Alcudia, Majorca, Balearic Islands
Cales de Majorca, Majorca, Balearic Islands
Calella, Costa Brava, Spain
Kusadasi, Aegean Coast, Turkey
St Julian's, Malta
Playa de las Americas, Tenerife, Canary Islands
Marmaris, Dalaman, Turkey
Hurghada, Red Sea, Egypt
Olu Deniz, Dalaman, Turkey
Albufeira, Algarve, Portugal
Costa del Silencio, Tenerife, Canary Islands
Benidorm, Costa Blanca, Spain
San Antonio, Ibiza, Balearic Islands
Pefkohori, Halkidiki, Greece
Puerto de la Cruz, Tenerife, Canary Islands
Playa Blanca, Lanzarote, Canary Islands
Albir, Costa Blanca, Spain
La Oliva, Fuerteventura, Canary Islands
Benalmadena, Costa del Sol, Spain
Side, Antalya, Turkey
Ialyssos, Rhodes, Greek Islands
Lloret de Mar, Costa Brava, Spain
Lara Beach, Antalya, Turkey
Theologos, Rhodes, Greek Islands
Ayia Napa, Cyprus
Costa Teguise, Lanzarote, Canary Islands
For that quintessentially romantic Mediterranean getaway, it simply has to be Amalfi Coast holidays. A playground for aristocracy, film stars and artists since the 1920s, the worlds rich and famous have been taking holidays on the Amalfi Coast for nearly a hundred years. Thankfully you don’t need an A-lister’s bank account to enjoy the delights that this 30-mile stretch of dramatic coastline on the Sorrentine peninsula has to offer. With our top deals on flights, packages and even the occasional all inclusive hotel, a holiday to the Amalfi Coast can be a cheap holiday!
You’ll discover ancient pastel-coloured fishing villages dotted along rugged and sheer faces of rock, sweeping views of the azure blue Mediterranean and the very finest in Italian food and drink. Visit the towns of Amalfi and Positano with their historic piazzas, grand places of worship and hidden craft shops; go on winding drives through vineyards and lemon groves, take a coastal sightseeing boat trip to the island of Capri, or simply relax by the pool and admire the views in one of the Amalfi coast’s many superb hotels.
Taking a holiday on the Amalfi Coast is like taking a step back in time. As such, many of the area’s must-sees relate to the region’s history and heritage. No trip to Amalfi would be complete without a journey to the town’s Cattedrale di Sant’Andrea. It’s an imposing and almost otherworldly structure, a mixture of Italian, Arabic and even Norman styles sat atop a grand stone staircase. A stroll through the ancient corridors and halls makes for an atmospheric hour or two.
Take a short boat ride from the Amalfi harbour to Grotta dello Smeraldo, an epic cave of age-old rock structures and emerald waters (hence the name). Or if a day spent on dry land’s more your thing, explore the Villa Rufolo in Ravello, a villa built for popes and kings on beautifully sculptured and colourful cascading gardens. Ravello is the perfect place to escape the crowds on the beaches.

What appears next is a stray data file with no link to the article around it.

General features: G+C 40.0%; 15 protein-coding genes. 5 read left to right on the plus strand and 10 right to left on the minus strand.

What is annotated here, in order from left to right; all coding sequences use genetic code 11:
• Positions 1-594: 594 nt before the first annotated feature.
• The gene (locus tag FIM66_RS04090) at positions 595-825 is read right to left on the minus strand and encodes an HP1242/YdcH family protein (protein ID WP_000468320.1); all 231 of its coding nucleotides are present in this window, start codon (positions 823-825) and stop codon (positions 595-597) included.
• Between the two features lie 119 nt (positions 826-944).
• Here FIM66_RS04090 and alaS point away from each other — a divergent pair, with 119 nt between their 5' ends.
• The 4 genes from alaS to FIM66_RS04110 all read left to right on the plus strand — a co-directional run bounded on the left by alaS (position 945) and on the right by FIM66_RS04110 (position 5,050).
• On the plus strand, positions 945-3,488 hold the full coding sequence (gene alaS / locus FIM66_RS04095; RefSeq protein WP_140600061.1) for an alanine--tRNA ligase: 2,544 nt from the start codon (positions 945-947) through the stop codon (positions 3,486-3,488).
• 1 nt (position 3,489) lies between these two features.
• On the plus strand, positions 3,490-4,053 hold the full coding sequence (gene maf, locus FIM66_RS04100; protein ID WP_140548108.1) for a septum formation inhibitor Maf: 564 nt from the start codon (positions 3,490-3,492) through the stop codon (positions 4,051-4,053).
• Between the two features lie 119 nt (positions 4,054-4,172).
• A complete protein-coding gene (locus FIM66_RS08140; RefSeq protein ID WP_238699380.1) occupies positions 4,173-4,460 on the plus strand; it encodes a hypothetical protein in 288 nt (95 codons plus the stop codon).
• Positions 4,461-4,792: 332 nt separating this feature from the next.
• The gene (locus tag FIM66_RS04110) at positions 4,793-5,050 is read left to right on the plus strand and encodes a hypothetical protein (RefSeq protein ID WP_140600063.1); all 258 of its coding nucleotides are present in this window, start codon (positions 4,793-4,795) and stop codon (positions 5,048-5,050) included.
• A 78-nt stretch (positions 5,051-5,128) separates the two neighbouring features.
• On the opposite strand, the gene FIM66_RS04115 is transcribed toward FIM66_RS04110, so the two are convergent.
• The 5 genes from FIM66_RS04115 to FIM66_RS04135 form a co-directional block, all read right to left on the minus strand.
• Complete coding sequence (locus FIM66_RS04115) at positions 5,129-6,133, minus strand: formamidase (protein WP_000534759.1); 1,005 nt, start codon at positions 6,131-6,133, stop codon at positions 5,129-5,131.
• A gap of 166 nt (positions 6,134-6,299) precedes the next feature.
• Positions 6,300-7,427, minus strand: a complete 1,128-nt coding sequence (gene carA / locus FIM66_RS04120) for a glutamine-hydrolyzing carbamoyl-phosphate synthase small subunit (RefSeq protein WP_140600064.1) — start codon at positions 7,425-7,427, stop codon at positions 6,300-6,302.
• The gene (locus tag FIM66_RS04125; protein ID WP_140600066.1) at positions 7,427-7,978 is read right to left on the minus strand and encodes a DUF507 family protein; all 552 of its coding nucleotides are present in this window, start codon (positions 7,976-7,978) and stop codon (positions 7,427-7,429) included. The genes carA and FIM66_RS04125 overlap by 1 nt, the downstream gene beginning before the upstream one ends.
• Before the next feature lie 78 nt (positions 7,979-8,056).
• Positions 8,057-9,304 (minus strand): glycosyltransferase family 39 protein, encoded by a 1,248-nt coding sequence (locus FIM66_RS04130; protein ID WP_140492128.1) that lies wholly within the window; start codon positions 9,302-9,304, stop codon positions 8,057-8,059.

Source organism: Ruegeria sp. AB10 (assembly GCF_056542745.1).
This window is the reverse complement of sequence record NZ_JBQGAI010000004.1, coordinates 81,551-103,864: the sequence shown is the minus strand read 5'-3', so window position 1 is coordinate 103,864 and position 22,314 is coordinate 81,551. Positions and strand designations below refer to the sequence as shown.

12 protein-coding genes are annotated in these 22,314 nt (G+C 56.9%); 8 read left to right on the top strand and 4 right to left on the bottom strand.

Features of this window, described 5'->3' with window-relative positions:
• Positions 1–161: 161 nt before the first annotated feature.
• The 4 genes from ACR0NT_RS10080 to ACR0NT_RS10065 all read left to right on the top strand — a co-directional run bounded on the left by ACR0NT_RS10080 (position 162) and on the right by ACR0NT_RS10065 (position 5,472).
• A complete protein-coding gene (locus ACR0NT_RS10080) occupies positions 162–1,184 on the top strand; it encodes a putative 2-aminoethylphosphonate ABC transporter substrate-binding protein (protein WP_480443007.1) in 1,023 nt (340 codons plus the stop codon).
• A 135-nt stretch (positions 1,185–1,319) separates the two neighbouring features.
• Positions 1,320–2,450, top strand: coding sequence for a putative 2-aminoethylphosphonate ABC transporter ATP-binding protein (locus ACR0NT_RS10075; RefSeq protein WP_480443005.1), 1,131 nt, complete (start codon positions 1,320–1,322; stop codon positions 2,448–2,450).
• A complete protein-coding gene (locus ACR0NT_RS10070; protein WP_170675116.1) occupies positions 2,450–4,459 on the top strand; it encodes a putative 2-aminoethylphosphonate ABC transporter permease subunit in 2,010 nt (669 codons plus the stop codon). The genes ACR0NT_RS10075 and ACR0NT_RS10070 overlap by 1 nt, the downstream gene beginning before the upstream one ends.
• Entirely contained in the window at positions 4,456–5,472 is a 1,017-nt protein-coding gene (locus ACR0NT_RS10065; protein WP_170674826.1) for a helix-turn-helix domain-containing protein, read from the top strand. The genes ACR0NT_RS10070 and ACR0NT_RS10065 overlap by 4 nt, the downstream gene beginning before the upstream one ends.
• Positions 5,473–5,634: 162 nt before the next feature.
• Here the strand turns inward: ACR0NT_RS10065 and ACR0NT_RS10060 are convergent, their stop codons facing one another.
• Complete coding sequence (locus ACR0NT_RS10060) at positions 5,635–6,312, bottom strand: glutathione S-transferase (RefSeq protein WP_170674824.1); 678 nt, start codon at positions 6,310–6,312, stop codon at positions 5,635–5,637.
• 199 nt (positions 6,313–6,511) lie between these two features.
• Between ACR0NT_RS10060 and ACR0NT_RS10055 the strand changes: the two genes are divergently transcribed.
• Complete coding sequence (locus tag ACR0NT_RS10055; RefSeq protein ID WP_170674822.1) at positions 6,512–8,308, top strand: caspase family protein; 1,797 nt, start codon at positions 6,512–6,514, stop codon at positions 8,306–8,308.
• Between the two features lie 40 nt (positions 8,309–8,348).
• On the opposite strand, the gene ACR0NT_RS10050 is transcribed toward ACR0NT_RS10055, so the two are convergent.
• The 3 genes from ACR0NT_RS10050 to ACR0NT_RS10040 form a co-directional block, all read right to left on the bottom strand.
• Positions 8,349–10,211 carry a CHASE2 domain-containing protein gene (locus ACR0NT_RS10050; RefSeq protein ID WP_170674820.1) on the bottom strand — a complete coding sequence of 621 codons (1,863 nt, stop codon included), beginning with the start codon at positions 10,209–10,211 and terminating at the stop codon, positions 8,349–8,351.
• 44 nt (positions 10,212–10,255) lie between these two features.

Top resorts and places to visit on the Amalfi Coast include Sorrento at the base of the Neapolitan Riviera that stretches up the coast towards the Bay of Naples. The Neapolitan Riviera and the Amalfi Coast, hand in hand, offer some of the best beaches in Italy.
Italy is famous for its rich and varied food & drink. As you would expect, the culinary side of things plays a major part in holidays on the Amalfi coast. Expect to tuck into delicious fresh seafood that’s been caught off the coast that very morning, beautiful plates of grilled artichokes, sun dried tomatoes and baked aubergine. Neapolitan pizza is served in abundance too, with its unique light and airy crust and simple toppings to enjoy. Don’t forget to pay a visit to one of Amalfi’s famous old ice cream parlours, and of course never leave a café or restaurant without a shot or two of limoncello, the region’s much-loved lemon liquor.
Long days spent at the beach, walks through colourful backstreets, trips to authentic gelato bars and boat excursions: what’s not to love for the whole family on the Amalfi coast? In Sorrento, the gateway to the region, kids will love going on a local farm tour, learning how to make authentic pizza and tasting freshly made lemonade. Inquisitive families can take a day trip to the volcanic ruins of Pompeii or Herculaneum, whilst a boat trip to Capri and a ride on the island’s chair lift will have travellers young and old wishing they could stay forever. There’s a wealth of fun stuff to explore for families on an Amalfi coast holiday.